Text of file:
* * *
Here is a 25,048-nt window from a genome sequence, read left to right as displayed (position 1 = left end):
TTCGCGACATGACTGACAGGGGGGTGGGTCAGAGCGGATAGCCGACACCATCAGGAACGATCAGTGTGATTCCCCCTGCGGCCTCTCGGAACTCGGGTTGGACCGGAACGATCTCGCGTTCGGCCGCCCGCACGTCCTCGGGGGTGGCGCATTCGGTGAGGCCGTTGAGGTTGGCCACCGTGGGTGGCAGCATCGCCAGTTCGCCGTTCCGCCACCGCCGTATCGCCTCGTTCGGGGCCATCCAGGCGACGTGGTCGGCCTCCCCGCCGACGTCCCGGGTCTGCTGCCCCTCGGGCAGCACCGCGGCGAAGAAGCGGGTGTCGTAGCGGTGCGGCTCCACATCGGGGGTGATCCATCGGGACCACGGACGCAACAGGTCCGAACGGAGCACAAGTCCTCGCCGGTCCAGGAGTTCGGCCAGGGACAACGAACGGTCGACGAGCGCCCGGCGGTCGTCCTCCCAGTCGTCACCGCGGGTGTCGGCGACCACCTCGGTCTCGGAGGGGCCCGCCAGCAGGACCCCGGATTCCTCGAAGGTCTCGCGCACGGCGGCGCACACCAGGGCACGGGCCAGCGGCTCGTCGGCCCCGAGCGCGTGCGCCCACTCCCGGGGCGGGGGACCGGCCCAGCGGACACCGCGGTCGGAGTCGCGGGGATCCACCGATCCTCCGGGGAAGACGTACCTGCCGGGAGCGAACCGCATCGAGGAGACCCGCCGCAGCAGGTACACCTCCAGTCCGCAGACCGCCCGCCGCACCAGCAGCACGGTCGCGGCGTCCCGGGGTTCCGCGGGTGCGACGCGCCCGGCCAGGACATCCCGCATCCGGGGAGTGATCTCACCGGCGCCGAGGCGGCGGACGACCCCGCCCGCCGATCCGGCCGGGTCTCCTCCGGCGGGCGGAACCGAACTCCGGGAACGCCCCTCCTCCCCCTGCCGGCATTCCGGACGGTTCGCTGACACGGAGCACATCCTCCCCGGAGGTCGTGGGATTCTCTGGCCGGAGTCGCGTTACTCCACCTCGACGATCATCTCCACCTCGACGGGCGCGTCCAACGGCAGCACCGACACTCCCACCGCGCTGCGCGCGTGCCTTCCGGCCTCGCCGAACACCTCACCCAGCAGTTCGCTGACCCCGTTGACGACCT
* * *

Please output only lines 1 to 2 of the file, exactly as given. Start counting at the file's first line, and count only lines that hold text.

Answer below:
Here is a 25,048-nt window from a genome sequence, read left to right as displayed (position 1 = left end):
TTCGCGACATGACTGACAGGGGGGTGGGTCAGAGCGGATAGCCGACACCATCAGGAACGATCAGTGTGATTCCCCCTGCGGCCTCTCGGAACTCGGGTTGGACCGGAACGATCTCGCGTTCGGCCGCCCGCACGTCCTCGGGGGTGGCGCATTCGGTGAGGCCGTTGAGGTTGGCCACCGTGGGTGGCAGCATCGCCAGTTCGCCGTTCCGCCACCGCCGTATCGCCTCGTTCGGGGCCATCCAGGCGACGTGGTCGGCCTCCCCGCCGACGTCCCGGGTCTGCTGCCCCTCGGGCAGCACCGCGGCGAAGAAGCGGGTGTCGTAGCGGTGCGGCTCCACATCGGGGGTGATCCATCGGGACCACGGACGCAACAGGTCCGAACGGAGCACAAGTCCTCGCCGGTCCAGGAGTTCGGCCAGGGACAACGAACGGTCGACGAGCGCCCGGCGGTCGTCCTCCCAGTCGTCACCGCGGGTGTCGGCGACCACCTCGGTCTCGGAGGGGCCCGCCAGCAGGACCCCGGATTCCTCGAAGGTCTCGCGCACGGCGGCGCACACCAGGGCACGGGCCAGCGGCTCGTCGGCCCCGAGCGCGTGCGCCCACTCCCGGGGCGGGGGACCGGCCCAGCGGACACCGCGGTCGGAGTCGCGGGGATCCACCGATCCTCCGGGGAAGACGTACCTGCCGGGAGCGAACCGCATCGAGGAGACCCGCCGCAGCAGGTACACCTCCAGTCCGCAGACCGCCCGCCGCACCAGCAGCACGGTCGCGGCGTCCCGGGGTTCCGCGGGTGCGACGCGCCCGGCCAGGACATCCCGCATCCGGGGAGTGATCTCACCGGCGCCGAGGCGGCGGACGACCCCGCCCGCCGATCCGGCCGGGTCTCCTCCGGCGGGCGGAACCGAACTCCGGGAACGCCCCTCCTCCCCCTGCCGGCATTCCGGACGGTTCGCTGACACGGAGCACATCCTCCCCGGAGGTCGTGGGATTCTCTGGCCGGAGTCGCGTTACTCCACCTCGACGATCATCTCCACCTCGACGGGCGCGTCCAACGGCAGCACCGACACTCCCACCGCGCTGCGCGCGTGCCTTCCGGCCTCGCCGAACACCTCACCCAGCAGTTCGCTGACCCCGTTGACGACCT